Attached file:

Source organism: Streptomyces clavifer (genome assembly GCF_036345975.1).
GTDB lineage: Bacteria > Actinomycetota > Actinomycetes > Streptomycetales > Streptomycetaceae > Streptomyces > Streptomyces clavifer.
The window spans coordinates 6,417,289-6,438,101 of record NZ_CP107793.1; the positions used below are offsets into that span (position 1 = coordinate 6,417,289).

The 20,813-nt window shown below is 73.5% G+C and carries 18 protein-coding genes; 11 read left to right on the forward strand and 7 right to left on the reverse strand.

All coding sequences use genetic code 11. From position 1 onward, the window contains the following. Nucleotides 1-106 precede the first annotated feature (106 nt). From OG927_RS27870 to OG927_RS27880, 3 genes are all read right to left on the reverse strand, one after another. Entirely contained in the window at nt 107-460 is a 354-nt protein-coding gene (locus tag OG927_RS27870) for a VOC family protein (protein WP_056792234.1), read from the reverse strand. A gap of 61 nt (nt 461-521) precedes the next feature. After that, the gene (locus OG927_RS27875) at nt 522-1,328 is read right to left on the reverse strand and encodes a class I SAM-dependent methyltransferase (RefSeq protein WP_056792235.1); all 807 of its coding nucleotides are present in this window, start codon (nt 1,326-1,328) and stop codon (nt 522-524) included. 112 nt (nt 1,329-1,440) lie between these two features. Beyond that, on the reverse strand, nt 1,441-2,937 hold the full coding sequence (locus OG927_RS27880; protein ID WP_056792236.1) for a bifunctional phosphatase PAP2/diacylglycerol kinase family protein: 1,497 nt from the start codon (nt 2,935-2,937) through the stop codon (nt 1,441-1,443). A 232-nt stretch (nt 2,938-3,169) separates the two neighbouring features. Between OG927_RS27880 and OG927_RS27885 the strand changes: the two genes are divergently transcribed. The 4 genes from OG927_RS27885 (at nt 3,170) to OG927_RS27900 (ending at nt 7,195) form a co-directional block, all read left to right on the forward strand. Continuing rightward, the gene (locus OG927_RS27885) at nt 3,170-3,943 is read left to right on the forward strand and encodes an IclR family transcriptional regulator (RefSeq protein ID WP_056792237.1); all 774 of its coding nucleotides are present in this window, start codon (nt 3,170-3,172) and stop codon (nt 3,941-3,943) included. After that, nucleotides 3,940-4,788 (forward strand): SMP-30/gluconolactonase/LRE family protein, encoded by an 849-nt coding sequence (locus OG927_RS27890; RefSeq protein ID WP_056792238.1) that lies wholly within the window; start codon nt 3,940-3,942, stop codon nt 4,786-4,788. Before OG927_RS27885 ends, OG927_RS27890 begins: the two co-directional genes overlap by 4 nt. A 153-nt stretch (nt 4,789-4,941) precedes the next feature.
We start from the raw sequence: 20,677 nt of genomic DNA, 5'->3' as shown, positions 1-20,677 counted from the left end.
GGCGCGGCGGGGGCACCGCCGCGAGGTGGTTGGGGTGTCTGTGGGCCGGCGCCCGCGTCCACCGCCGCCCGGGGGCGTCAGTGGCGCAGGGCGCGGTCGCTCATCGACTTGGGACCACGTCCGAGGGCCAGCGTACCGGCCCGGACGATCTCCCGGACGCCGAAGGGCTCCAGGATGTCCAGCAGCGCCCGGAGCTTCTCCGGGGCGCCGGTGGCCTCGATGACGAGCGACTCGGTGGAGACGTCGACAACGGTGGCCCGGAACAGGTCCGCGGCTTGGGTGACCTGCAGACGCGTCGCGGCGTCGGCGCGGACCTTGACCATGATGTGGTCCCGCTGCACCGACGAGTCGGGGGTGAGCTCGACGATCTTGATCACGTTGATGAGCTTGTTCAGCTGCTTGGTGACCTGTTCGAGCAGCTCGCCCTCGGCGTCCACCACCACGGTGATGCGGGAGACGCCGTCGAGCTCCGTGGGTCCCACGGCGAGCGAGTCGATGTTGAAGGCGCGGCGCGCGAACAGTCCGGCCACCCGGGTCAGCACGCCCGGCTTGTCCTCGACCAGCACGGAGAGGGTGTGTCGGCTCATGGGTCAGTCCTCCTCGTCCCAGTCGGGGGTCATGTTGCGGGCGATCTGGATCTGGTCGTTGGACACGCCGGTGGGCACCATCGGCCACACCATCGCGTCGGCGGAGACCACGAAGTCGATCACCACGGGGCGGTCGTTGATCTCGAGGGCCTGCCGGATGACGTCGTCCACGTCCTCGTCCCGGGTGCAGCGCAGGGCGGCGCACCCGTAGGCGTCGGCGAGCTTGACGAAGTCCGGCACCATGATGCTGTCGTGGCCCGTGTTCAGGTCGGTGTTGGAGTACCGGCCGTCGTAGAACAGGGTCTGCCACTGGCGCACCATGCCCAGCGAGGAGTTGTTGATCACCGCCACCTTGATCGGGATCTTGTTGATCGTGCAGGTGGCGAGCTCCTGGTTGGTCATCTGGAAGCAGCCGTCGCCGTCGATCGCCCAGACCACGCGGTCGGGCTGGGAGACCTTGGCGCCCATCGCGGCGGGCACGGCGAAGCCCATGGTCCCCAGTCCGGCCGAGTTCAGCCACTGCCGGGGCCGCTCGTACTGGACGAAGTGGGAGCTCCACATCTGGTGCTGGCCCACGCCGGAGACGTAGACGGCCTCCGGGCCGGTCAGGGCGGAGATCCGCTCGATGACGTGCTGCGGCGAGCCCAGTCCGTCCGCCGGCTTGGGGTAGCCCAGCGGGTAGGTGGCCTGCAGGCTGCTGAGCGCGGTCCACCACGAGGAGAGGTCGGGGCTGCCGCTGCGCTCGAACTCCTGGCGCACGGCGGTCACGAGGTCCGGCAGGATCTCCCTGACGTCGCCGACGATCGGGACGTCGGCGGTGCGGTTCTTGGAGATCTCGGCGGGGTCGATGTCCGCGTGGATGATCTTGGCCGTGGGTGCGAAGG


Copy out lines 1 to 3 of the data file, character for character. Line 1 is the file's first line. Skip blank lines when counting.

Source organism: Streptomyces clavifer (genome assembly GCF_036345975.1).
GTDB lineage: Bacteria > Actinomycetota > Actinomycetes > Streptomycetales > Streptomycetaceae > Streptomyces > Streptomyces clavifer.
The window spans coordinates 6,417,289-6,438,101 of record NZ_CP107793.1; the positions used below are offsets into that span (position 1 = coordinate 6,417,289).